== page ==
Keys to Successful Business Transformation (Part 1)
“The pandemic has forced leaders to get more comfortable with rapid change and pervasive uncertainty… Historically reliable processes, protocols, and mental models are being reshaped to accommodate our new normal, and has reinforced the need for agile and adaptable leadership.”
Garrett Lord, CEO of Handshake, quoted in Fortune.
It is becoming clear to CEOs and C-Suite executives everywhere that business as usual is not going to solve their problems.
There are no clearly defined answers to this question. However, if business transformation is your chosen path, there are ways to reduce the risks and enhance your chances of success.
What is discussed in this article comes from a lot of research by various parties on business transformation successes and failures.
Keys to successful transformation
Research shows the following to be important for success:
- Visioning transformation
- Considering alternative transformation pathways
- Having a good plan
- Learning from transformation failures
- Learning from transformation successes
Before getting into visions of what transformation means to your business, it is necessary to understand what it entails.
Transformation is not a game for the risk averse.
It is the opposite of incremental change. Its scope is organisation-wide, and when it is not, it has organisation-wide impacts.
Transformation is not mere change.
A vision is not merely a feel-good statement, but a guiding light showing the way. But going beyond the vision of the business, you need to come up with a way to help all those that will be affected by the transformation envision what that future looks like.
- What is going to be different?
- How is that difference going to be affecting various stakeholders – You need to address how it will impact the employees and the leadership team, shareholders, customers and suppliers.
- What new customer segments will the transformation enable the business to reach?
- How will it affect business results?
- How will that affect the relative importance of existing business units and divisions within the company?
- How long will it take to get to that vision?
- How will we get there?
Alternative pathways to business transformation
In visioning your transformation you can go big or you can go on a minimum viable transformation pathway that borrows the concept of minimum viable products.
There are arguments for both and it opens up a good opportunity for discussion.
Going big or the Big bang approach
Arguments for thinking big, or Big Bang, is that incremental improvement is insufficient to win in an exponentially disruptive environment. The sustained growth calls for agile reinvention and merely winning today is not enough. The goal should be to get to a place where you can continue to evolve in the future.
In Thinking big with business transformation: Six keys to unlocking breakthrough value, you see the Deloitte Capability Hexagon, which offers a comprehensive approach you can use for defining and designing capabilities of your business across six dimensions. Adopting a broader viewpoint will allow you frame and link execution to the values you have defined in your transformation ambition.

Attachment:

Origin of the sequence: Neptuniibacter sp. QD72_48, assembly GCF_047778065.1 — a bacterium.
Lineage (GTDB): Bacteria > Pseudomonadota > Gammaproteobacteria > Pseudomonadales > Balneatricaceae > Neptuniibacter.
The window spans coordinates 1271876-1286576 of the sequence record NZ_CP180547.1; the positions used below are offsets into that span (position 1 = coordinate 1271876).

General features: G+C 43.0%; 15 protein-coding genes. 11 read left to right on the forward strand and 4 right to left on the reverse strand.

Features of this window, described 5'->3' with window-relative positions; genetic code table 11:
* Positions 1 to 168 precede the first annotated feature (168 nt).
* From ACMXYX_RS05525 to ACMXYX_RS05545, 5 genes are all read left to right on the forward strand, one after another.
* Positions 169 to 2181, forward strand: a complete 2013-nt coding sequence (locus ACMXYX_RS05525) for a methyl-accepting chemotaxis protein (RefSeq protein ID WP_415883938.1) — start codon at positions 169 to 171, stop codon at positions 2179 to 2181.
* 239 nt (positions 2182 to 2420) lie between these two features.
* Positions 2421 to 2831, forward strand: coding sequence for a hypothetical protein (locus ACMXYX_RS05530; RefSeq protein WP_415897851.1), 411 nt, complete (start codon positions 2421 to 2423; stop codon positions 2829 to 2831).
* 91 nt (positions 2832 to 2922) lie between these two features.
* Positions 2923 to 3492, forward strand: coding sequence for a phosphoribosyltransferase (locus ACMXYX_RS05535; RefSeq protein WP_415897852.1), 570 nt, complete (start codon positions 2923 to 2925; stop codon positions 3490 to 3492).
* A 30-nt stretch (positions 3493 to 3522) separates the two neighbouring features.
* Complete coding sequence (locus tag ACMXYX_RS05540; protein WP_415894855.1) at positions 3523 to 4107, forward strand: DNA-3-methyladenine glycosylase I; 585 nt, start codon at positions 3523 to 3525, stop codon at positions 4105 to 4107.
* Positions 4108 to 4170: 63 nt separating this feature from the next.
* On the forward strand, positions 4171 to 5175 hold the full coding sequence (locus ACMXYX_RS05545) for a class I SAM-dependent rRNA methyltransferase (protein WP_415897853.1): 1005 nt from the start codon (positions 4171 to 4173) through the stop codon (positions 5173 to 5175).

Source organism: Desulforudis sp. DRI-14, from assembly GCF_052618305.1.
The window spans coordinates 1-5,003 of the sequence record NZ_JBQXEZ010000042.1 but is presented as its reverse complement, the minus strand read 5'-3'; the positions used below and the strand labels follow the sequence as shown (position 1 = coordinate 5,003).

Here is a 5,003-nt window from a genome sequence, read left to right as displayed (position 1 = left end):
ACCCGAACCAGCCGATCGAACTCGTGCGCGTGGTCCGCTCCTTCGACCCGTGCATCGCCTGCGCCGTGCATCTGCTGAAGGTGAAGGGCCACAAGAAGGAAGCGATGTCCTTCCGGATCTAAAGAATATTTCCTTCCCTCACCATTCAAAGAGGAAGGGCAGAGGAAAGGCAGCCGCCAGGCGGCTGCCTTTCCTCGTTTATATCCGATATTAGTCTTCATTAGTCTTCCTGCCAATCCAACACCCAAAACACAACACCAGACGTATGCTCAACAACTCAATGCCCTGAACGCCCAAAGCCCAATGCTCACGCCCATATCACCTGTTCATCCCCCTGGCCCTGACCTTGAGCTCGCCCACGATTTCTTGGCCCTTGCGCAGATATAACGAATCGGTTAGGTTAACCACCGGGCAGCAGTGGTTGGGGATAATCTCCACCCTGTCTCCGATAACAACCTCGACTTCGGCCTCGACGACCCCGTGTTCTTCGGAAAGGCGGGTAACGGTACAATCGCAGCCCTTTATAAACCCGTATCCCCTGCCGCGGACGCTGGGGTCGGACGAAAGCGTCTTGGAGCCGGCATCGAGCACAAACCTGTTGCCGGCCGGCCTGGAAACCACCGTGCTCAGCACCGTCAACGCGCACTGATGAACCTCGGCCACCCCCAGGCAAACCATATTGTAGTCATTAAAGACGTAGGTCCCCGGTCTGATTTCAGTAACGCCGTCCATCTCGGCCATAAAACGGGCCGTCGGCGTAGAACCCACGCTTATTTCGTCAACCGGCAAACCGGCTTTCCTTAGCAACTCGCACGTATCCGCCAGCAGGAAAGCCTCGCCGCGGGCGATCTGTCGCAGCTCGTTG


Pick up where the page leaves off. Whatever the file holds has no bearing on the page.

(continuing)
Minimum viable transformation
Business transformations are fraught with risk. For those businesses that cannot envisage the big bang approach, the minimum viable approach or transformation lite would be more palatable.
It takes a more iterative approach that focuses on in-process learning and refinement. The rapid prototyping approach we came to know through the lean startup technique of minimum viable products (MVPs) is a model for minimum viable transformations. It helps businesses commit test and learn on the go using insights generated in prototypic. It allows for double loop learning in the business model redefinition. Once capabilities are validated, they can be scaled to achieve the transformation goals of releasing new business value.
Share your thoughts
We will discuss more on keys to successful business transformation in the next article.
What approach do you think you will use in your business transformation? Big bang or the minimum viable transformation? We invite you to share your thoughts in the comments.
In this blog series we explore what conditions and factors are necessary for a successful business transformation. Our goal is to open up the discussion on how those engaging in business transformations—business leaders and consultants—can achieve their intended goals.
Read the earlier posts in this series:
- Drivers of Change and Transformation – Why Businesses Take on Business Transformation
- What Type of Business Transformation is Right for Your Business?
- Do You Need a Business Model Transformation?
Over the next few posts, we will explore: The Role of the Business Leader in Transformation Success and many more aspects of change and transformation
Big Bang unfortunately carries the stigma of that before agile methodology was applied to big transformation programmes that the vision that someone switched on new technology and it brought the National Grid down !
Any change transformation programmes needs to focus and agree the outcomes that are required for the programme and the culture that will support this work,,, this will give you the case for change which can be communicated to ALL staff with the emphasis on answering “what will this mean for me” ,,, and then ensuring that the business requirements are given by those subject matter experts in the business at all levels and not by staff who are simply available … and then keep on communicating as agile delivery releases improvements into the business …easy !